Back in the late 70s, in the early days of the Internet, the network designers needed a method of telling the hosts on their network apart. They went through several iterations and changes to address schemes and communication protocols, eventually coming up with the Internet Protocol (IP) address scheme. They initially assigned names to addresses in a single file called HOSTS.TXT, which they copied to all of the small number of interconnected hosts.
After passing this file around to all their hosts got a little impractical, they created the domain name system or DNS, in 1983. This grew into a global infrastructure, which, despite it’s relatively simple mission (returning a unique numeric IP address when given a text-format name) is now a multi level hierachical database, comprised of thousands of DNS and bind servers.
The Evolution of the Registry and the Registrar
At first, the US government doled out domain names for free, mainly to universities and research institutiuons. After the Internet migrated out of these institutions, and companies and individuals got involved, the free distribution of domain names soon came to an end. In 1993, registration of domain names became a private, subsidized business, at least for .com, .org, and .net extensions. In 1995, fees were introduced.
NSI (Network solutions), who had operated the handing out of free domain names, became the sole Domain Name authority for the Internet, taking over this function from InterNIC, who had contracted it to them in 1991. The initial fee was $100 per name, for two years.
This changed in 1998, with the delegation for DNS management to ICANN, originally formed to take over for IANA in the distribution of IP addresses. With this came the separation of the registry (the database administration portion of the task of updating the DNS system) and the registrar (the commercial business of collecting registration fees and administering the Domain Name registration process).
Dozens of registrar companies like Gandi SAS began to form, offering services that complement the ownership of a domain name, such as hosting services for web and email. NSI maintained a monopoly on .com, .net, and .org, but NSI was purchased by Verisign in 2000, and Verisign sold off the registrar portion of the business in 2003. NSI still runs as a registrar, and Verisign remains the accredited registry for .com and .net extensions.
Domain names continue to evolve. The separation of the registry and the registrar has allowed entities such as governments to form part of the picture once again. The ccTLDs (Country-Code Top-Level Domains), introduced in 2010, are mostly managed by different registries. These registries are sometimes government agencies or offices, sometimes independent companies on contract to governments. They are delegated the authority by IANA (http://www.iana.org/domains/root/db/), and may implement a variety of restrictions and rules for who may register and for what purpose. This is why you need to be a resident of the EU to have a .it domain, for example, or an address in Germany for a .de.
In 2011, after long discussion, the .xxx domain was introduced, ostensibly to allow pornographers to more easily designate their domains as hosting adult material, though certainly not all pornographers agree that this is a good thing for their business, or that ICANN acted appropriately in allowing the xxx extension (see this lawsuit).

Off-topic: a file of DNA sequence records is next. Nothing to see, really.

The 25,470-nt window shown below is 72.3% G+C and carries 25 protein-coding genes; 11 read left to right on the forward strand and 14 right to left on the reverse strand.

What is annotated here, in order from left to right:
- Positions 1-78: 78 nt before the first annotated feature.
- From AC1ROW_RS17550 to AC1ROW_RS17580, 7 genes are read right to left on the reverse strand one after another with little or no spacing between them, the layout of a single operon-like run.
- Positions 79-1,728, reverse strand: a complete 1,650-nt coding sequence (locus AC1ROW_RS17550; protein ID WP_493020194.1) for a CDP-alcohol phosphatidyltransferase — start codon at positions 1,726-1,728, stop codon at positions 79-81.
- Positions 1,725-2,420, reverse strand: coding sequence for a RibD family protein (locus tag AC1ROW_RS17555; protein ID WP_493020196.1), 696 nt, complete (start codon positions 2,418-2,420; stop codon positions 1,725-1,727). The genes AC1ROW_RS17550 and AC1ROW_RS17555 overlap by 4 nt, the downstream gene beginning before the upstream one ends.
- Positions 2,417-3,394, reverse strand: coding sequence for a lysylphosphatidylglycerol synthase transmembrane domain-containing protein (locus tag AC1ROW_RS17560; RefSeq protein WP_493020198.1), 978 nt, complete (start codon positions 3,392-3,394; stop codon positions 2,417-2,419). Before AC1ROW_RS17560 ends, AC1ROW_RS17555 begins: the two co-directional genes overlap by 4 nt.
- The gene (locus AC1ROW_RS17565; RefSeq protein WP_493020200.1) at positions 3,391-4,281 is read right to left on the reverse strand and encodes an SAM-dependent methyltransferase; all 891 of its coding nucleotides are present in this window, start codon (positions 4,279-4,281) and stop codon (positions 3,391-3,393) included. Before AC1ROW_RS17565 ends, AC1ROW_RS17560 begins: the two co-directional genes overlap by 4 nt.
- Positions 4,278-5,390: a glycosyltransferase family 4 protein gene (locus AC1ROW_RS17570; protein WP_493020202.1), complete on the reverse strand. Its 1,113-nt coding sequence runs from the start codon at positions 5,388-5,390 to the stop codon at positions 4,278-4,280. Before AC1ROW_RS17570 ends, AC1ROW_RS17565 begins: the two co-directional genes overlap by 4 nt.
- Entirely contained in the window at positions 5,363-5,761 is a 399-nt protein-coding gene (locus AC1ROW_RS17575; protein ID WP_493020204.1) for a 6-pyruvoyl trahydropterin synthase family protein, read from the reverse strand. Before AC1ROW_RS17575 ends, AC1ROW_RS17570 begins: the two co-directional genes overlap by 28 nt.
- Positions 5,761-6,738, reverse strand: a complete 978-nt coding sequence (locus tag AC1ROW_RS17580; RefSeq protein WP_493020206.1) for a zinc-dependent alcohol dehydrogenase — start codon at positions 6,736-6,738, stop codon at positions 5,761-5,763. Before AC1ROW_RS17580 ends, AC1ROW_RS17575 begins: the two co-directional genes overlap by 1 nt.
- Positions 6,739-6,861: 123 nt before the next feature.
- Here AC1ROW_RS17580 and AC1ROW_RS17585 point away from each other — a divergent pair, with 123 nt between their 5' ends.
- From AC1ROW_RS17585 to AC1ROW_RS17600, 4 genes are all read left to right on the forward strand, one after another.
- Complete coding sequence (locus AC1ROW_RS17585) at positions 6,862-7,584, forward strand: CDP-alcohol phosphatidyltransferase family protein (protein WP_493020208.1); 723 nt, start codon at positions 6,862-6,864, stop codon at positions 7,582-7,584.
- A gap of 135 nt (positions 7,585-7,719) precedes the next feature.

That’s where we are now, or where we were until last week.
Avoiding Friday the 13th , on the 12th of January, ICANN announced unrestricted gTLDs as available for application. If you are wondering what an unrestricted gTLD is, think “dot brand” instead of “dot com” and you will get the idea. Here’s a link to more info.
The new gTLDs certainly have the potential to disrupt the relatively settled state of domain names we know now and are more or less comfortable with. ICANN is moving ahead with the proposal despite the obvious potential for confusion, the need to rebrand millions of products and services around new names, and the resistance that is being put up from many entrenched interests like the ANA.
Critics of ICANN’s handling of the initial gTLD proposal in 2008 point out that the registries (and, for that matter the registrars, like Gandi) stand to make a lot of money when the new monikers start to be allowed. It is not unlike a real estate boom, with green fields to be developed. It is up to ICANN to prove to it’s critics that it is not bowing to inappropriate pressure from those who star to gain, and that it’s interests are not in conflict when it approves such regulations.
As big a deal as this is, we will have time to adjust to it gradually. Only 1000 gTLDs will be released a year, and the first of them won’t show up for about a year at the earliest. The application price is so high ($185,000 USD), that it puts a gTLD name out of the reach of most small businesses. The ability to obtain and resell a name that is not related to the business you do, or one that relates to many businesses, not just yours, will be restricted severely. It will be very hard to “typo-squat” or snap up gTLDs and resell them to later claimants.
Still, to really manage one of these names and all of it’s ancillary brand protection provisions is probably much more expensive than just the application fee.
Gandi is cautiously optimistic that ICANN will be able to manage the release well, and we are looking forward to what the creative minds in the community will do with the new digital real estate. It certainly will cost some businesses a significant amount of money to take advantage of the opportunity, but that’s true for a lot of things. It’s the businesses that manage opportunities and take risks that reap the benefits, and having more opportunities is never a bad thing.